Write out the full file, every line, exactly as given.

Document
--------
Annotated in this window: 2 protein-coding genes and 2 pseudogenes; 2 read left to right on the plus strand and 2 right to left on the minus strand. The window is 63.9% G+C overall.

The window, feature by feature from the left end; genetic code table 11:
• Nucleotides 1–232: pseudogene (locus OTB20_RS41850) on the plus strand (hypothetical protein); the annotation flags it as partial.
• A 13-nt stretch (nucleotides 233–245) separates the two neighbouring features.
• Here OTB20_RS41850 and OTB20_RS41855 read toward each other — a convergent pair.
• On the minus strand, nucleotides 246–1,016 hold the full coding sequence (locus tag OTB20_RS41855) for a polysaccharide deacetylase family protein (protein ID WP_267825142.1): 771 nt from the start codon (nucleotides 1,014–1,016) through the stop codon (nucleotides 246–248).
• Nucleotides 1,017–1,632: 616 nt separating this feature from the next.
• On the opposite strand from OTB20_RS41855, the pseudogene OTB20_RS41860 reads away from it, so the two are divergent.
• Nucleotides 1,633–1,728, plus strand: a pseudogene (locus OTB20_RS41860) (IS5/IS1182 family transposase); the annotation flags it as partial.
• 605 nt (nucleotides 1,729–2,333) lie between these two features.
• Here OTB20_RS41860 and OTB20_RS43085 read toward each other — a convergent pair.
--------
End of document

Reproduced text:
Annotated in this window: 2 protein-coding genes and 2 pseudogenes; 2 read left to right on the plus strand and 2 right to left on the minus strand. The window is 63.9% G+C overall.

The window, feature by feature from the left end; genetic code table 11:
• Nucleotides 1–232: pseudogene (locus OTB20_RS41850) on the plus strand (hypothetical protein); the annotation flags it as partial.
• A 13-nt stretch (nucleotides 233–245) separates the two neighbouring features.
• Here OTB20_RS41850 and OTB20_RS41855 read toward each other — a convergent pair.
• On the minus strand, nucleotides 246–1,016 hold the full coding sequence (locus tag OTB20_RS41855) for a polysaccharide deacetylase family protein (protein ID WP_267825142.1): 771 nt from the start codon (nucleotides 1,014–1,016) through the stop codon (nucleotides 246–248).
• Nucleotides 1,017–1,632: 616 nt separating this feature from the next.
• On the opposite strand from OTB20_RS41855, the pseudogene OTB20_RS41860 reads away from it, so the two are divergent.
• Nucleotides 1,633–1,728, plus strand: a pseudogene (locus OTB20_RS41860) (IS5/IS1182 family transposase); the annotation flags it as partial.
• 605 nt (nucleotides 1,729–2,333) lie between these two features.
• Here OTB20_RS41860 and OTB20_RS43085 read toward each other — a convergent pair.